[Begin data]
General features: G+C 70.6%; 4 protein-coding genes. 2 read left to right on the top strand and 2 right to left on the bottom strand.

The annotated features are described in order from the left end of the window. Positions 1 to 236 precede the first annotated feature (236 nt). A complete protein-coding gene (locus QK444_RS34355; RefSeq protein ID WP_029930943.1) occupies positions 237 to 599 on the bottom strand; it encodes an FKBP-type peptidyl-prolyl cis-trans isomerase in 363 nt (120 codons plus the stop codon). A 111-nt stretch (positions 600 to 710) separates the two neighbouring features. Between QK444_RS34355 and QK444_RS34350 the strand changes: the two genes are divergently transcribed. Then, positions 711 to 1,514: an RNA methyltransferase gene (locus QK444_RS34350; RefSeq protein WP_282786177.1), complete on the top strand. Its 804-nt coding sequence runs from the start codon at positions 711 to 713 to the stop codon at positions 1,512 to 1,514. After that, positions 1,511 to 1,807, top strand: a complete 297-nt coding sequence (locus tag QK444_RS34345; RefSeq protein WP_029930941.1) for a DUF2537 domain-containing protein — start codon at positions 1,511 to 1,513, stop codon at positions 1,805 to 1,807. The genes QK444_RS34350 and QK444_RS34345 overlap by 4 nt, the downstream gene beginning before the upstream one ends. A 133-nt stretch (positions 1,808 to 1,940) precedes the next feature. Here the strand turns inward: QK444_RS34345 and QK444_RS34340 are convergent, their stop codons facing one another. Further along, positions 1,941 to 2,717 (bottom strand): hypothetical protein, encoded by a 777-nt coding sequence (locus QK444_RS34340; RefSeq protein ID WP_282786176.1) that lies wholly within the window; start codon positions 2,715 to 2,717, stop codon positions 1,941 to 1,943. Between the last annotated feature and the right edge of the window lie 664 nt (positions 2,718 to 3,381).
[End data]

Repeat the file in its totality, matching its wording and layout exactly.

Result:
General features: G+C 70.6%; 4 protein-coding genes. 2 read left to right on the top strand and 2 right to left on the bottom strand.

The annotated features are described in order from the left end of the window. Positions 1 to 236 precede the first annotated feature (236 nt). A complete protein-coding gene (locus QK444_RS34355; RefSeq protein ID WP_029930943.1) occupies positions 237 to 599 on the bottom strand; it encodes an FKBP-type peptidyl-prolyl cis-trans isomerase in 363 nt (120 codons plus the stop codon). A 111-nt stretch (positions 600 to 710) separates the two neighbouring features. Between QK444_RS34355 and QK444_RS34350 the strand changes: the two genes are divergently transcribed. Then, positions 711 to 1,514: an RNA methyltransferase gene (locus QK444_RS34350; RefSeq protein WP_282786177.1), complete on the top strand. Its 804-nt coding sequence runs from the start codon at positions 711 to 713 to the stop codon at positions 1,512 to 1,514. After that, positions 1,511 to 1,807, top strand: a complete 297-nt coding sequence (locus tag QK444_RS34345; RefSeq protein WP_029930941.1) for a DUF2537 domain-containing protein — start codon at positions 1,511 to 1,513, stop codon at positions 1,805 to 1,807. The genes QK444_RS34350 and QK444_RS34345 overlap by 4 nt, the downstream gene beginning before the upstream one ends. A 133-nt stretch (positions 1,808 to 1,940) precedes the next feature. Here the strand turns inward: QK444_RS34345 and QK444_RS34340 are convergent, their stop codons facing one another. Further along, positions 1,941 to 2,717 (bottom strand): hypothetical protein, encoded by a 777-nt coding sequence (locus QK444_RS34340; RefSeq protein ID WP_282786176.1) that lies wholly within the window; start codon positions 2,715 to 2,717, stop codon positions 1,941 to 1,943. Between the last annotated feature and the right edge of the window lie 664 nt (positions 2,718 to 3,381).